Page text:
If “mapmaking” is human nature, then we are subjects “all the way down,” and that means we cannot escape the subjectivity which proves the source and creation of “maps.” What does this mean? Ultimately, it means we might have to be more Hegelian than we want to be, but for now we will say that it means we must be at risk. And to avoid realizing that risk and facing it, we might turn to methods to keep us from ever-venturing beyond our “internally consistent systems” (not that we could ever find “reason to leave” if we tried — the levels of insulation are thick), which is to say we engage in methods of “map-sealing.” What do I mean by this? I mean we employ the Apocalypse and blood to the benefit of our “maps.”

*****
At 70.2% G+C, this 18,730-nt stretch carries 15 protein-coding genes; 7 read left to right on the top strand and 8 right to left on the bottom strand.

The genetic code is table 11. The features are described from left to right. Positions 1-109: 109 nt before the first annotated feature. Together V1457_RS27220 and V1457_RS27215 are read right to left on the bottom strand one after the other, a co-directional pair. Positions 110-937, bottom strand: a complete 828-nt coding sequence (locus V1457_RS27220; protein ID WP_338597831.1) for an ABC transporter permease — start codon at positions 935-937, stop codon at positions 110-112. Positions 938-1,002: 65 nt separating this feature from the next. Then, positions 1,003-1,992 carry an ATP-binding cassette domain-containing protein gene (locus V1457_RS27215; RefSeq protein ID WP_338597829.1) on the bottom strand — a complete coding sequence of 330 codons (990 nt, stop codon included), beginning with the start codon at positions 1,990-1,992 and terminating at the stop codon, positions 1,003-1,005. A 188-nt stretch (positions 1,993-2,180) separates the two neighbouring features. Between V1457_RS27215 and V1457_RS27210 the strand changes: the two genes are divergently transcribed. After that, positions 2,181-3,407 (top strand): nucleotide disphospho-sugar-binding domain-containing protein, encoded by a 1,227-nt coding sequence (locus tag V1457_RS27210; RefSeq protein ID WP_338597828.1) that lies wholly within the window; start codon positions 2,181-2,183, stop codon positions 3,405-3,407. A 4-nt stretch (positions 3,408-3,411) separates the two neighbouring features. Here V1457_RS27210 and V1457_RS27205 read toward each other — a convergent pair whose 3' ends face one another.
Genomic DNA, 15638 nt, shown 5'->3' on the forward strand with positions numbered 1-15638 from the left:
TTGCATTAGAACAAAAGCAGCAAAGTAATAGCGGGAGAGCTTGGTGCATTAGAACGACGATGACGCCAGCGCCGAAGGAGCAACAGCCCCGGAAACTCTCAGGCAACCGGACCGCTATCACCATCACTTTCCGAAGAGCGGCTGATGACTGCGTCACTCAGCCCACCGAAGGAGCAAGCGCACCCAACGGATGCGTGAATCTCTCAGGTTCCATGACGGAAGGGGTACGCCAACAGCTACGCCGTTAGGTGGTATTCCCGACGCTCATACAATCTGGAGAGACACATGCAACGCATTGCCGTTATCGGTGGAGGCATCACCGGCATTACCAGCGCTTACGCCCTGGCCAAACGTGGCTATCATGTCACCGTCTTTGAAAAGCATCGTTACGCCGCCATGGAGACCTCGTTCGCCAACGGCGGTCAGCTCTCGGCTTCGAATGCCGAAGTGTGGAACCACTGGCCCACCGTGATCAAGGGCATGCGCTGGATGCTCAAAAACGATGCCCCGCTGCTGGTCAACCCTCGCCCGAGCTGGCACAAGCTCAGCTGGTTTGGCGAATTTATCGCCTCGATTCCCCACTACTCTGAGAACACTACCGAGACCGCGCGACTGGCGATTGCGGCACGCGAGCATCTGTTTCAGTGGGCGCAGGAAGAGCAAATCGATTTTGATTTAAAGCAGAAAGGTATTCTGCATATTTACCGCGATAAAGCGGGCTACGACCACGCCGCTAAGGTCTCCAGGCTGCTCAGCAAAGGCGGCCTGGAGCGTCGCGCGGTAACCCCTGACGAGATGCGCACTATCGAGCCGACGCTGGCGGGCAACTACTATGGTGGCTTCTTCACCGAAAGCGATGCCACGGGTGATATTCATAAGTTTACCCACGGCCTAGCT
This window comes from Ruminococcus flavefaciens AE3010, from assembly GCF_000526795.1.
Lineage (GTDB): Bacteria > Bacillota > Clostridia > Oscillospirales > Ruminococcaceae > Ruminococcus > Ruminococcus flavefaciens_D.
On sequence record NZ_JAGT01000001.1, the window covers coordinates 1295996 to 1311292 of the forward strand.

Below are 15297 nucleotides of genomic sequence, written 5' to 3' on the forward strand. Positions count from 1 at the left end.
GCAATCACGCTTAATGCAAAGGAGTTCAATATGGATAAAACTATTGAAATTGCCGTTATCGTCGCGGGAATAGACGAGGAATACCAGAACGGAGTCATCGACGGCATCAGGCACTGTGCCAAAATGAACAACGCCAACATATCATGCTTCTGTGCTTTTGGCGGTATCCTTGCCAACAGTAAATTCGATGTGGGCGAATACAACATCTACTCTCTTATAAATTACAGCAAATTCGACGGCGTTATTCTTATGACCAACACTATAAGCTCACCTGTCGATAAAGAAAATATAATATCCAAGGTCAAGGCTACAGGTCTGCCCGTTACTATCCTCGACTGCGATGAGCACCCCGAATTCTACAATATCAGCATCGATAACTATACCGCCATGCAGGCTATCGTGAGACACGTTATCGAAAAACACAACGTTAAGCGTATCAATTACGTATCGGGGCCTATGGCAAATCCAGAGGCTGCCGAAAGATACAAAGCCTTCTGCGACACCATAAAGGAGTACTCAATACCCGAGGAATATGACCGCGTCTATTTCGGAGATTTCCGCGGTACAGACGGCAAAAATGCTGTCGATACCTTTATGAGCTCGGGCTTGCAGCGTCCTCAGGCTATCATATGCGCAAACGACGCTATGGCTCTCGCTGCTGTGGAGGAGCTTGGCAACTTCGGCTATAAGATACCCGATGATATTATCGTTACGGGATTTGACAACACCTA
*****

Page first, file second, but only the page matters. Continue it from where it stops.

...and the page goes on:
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O.G. Rose

Iowa. Broken Pencil. Allegory. Write Launch. Ponder. Pidgeonholes. W&M. Poydras. Toho. ellipsis. O:JA&L. West Trade. UNO. Pushcart.